The first day was full of anticipation and wanderlust. Would our memories sync with the reality of our surroundings? Could it really be as good as that first Disneyland high all those years ago? Would it live up to all the hype? I needed this holiday.
“So, first rides teacups yeah?”. Yes was always going to be the answer. I had made matching t-shirts with teacups spray-painted on each of them for us all to wear, of course yes was going to be the answer. All we had to do was activate the tickets, get past bag check and we were in.
“D’ya wanna get the boat over or just get the monorail?” asked Stef. Niall and I shrugged our shoulders before entering into a chorus of “not fused. Can do either. What d’ou fancy?”.
I looked at Boss for a hint of a decision but she was as blasé as Niall and I were. It can happen like that in a small group sometimes. No one person wanting to disappoint the others, so everyone waits to see what the majority says. All I was concerning myself with at the time was with teacups and an ice-cream.
As we got off the boat and neared the Magic Kingdom entrance I readied for the bag check. It is an elbows out, gum-shields in, batters up affair. Of course I only found this out after my first attempt.
I come from a long line of orderly queuers, I know how it is supposed to be done. You get in line, behind the person in front of you and you wait, patiently, only moving forward when the person in front moves forward. How hard is that? To get into the park I had to get bag checked by the Disney Cop which meant going up against every person who wanted to enter and not all of them wanted to wait.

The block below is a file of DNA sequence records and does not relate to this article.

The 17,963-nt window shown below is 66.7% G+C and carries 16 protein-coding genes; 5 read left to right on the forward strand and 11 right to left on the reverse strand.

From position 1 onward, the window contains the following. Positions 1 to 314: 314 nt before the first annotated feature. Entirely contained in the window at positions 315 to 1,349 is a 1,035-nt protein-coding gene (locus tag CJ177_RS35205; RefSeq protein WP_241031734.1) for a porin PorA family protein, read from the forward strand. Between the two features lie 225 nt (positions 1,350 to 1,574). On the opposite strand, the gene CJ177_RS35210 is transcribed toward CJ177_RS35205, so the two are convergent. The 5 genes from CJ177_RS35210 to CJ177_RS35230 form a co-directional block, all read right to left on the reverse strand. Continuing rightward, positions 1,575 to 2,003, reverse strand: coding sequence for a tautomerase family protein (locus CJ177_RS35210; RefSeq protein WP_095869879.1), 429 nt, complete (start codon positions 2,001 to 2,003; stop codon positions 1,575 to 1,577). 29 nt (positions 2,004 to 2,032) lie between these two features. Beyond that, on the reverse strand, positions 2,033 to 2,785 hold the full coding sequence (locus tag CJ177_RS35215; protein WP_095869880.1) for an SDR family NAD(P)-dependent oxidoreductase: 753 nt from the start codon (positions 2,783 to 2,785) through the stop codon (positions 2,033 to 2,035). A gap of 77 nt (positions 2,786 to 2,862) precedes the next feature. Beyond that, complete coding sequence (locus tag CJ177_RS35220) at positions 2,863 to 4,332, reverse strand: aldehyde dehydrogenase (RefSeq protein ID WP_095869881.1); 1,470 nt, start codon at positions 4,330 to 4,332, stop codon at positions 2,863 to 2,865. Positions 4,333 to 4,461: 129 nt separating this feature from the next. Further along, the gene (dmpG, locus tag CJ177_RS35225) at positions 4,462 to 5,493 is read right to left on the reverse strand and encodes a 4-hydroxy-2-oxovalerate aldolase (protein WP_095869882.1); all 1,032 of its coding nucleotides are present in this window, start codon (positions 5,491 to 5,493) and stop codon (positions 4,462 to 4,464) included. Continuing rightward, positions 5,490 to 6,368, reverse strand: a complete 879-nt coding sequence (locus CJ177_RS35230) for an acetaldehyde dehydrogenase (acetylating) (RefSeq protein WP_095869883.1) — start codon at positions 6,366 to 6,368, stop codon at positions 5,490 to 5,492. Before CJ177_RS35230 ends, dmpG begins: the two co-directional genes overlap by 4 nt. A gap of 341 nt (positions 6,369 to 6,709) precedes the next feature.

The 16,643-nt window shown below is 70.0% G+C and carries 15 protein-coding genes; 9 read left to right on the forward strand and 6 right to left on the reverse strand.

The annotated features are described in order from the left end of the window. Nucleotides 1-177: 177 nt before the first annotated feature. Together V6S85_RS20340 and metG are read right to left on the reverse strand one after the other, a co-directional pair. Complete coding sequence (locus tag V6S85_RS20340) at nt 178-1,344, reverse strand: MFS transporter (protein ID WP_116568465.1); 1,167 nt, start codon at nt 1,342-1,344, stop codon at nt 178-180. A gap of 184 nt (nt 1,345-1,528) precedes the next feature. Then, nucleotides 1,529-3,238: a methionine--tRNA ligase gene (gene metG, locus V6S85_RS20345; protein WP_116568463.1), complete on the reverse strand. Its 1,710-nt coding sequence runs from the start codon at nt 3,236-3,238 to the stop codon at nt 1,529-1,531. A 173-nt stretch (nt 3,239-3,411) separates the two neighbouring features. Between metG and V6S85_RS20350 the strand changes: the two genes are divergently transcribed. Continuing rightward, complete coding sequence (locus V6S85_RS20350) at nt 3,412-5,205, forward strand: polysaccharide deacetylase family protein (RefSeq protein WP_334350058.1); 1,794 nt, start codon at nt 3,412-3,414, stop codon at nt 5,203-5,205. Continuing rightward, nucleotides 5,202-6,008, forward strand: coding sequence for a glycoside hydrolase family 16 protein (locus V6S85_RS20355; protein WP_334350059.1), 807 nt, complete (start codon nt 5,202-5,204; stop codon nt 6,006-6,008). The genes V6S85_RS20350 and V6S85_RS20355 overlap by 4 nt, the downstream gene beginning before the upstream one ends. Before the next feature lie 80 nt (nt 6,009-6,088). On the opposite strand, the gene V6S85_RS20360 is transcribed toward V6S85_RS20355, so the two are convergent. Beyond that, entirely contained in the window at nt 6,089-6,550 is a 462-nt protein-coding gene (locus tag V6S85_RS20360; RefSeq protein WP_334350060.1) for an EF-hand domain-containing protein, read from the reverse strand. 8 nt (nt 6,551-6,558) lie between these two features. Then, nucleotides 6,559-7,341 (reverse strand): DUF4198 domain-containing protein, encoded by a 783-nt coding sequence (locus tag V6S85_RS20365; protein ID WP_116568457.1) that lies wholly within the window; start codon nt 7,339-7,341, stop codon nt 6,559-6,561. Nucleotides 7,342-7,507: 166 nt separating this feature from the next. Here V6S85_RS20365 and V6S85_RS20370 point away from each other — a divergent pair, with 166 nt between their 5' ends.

My back was to her as she boomed “Scuse me! Are yoo n’ this queue?”. As I turned to respond I was met with a square-jawed, square-shouldered mum of five who was wearing three differently sized vests that were not-at-all covering her Florida state sized arms and jean shorts you could camp in.
“WELL? Are you n’ this queue or not?” she repeated louder and with an added arm gesture.
At that point I should have responded with a cleaver retort. Something witty and sarcastic that would shut her down. Of course I was in the fucking queue! Why else would I just be standing there, staring down a long line of people, towards a silver-haired, mustachioed man in a security uniform, holding my bag unzipped, ready for inspection? Why? I thought my situation was fairly obvious. But she was massive and had teeth and by now my flight or fight response had kicked in and it had managed to convince my brain that her vision was purely based on moment. So I stood stiff, just staring up at her, not saying a word. I must have looked so glaikit.
“Auh, Whatever! Com’on kids, jus get through there. MOVE!”.
She filed all five kids and a sorrowful looking husband through a crowd of bodies, who were mostly waiting patiently to be searched, towards a gap on a table that could barely fit a baby, let alone five youths, a husband (I’m assuming) and the fire-breathing mother of them all. But apparently that is how you have to play it when entering the happiest place on earth.